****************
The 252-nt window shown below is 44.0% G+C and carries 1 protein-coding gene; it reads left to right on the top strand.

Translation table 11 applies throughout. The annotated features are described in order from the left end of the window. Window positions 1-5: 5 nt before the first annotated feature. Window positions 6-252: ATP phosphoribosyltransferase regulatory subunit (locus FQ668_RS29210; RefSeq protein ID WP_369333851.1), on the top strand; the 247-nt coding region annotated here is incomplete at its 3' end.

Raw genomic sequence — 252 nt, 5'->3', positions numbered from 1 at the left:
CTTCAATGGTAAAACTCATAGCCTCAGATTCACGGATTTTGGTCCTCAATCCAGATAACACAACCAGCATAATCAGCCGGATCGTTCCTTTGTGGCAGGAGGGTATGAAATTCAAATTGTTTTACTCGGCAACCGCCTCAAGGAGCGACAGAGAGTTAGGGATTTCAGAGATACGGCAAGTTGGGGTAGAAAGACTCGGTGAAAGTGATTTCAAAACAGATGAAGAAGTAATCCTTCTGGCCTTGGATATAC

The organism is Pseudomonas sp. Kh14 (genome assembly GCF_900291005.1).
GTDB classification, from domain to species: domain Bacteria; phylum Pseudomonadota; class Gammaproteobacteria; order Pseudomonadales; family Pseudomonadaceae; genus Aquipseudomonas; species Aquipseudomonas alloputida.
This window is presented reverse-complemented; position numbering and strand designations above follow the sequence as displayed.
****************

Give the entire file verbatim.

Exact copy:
The 252-nt window shown below is 44.0% G+C and carries 1 protein-coding gene; it reads left to right on the top strand.

Translation table 11 applies throughout. The annotated features are described in order from the left end of the window. Window positions 1-5: 5 nt before the first annotated feature. Window positions 6-252: ATP phosphoribosyltransferase regulatory subunit (locus FQ668_RS29210; RefSeq protein ID WP_369333851.1), on the top strand; the 247-nt coding region annotated here is incomplete at its 3' end.

Raw genomic sequence — 252 nt, 5'->3', positions numbered from 1 at the left:
CTTCAATGGTAAAACTCATAGCCTCAGATTCACGGATTTTGGTCCTCAATCCAGATAACACAACCAGCATAATCAGCCGGATCGTTCCTTTGTGGCAGGAGGGTATGAAATTCAAATTGTTTTACTCGGCAACCGCCTCAAGGAGCGACAGAGAGTTAGGGATTTCAGAGATACGGCAAGTTGGGGTAGAAAGACTCGGTGAAAGTGATTTCAAAACAGATGAAGAAGTAATCCTTCTGGCCTTGGATATAC

The organism is Pseudomonas sp. Kh14 (genome assembly GCF_900291005.1).
GTDB classification, from domain to species: domain Bacteria; phylum Pseudomonadota; class Gammaproteobacteria; order Pseudomonadales; family Pseudomonadaceae; genus Aquipseudomonas; species Aquipseudomonas alloputida.
This window is presented reverse-complemented; position numbering and strand designations above follow the sequence as displayed.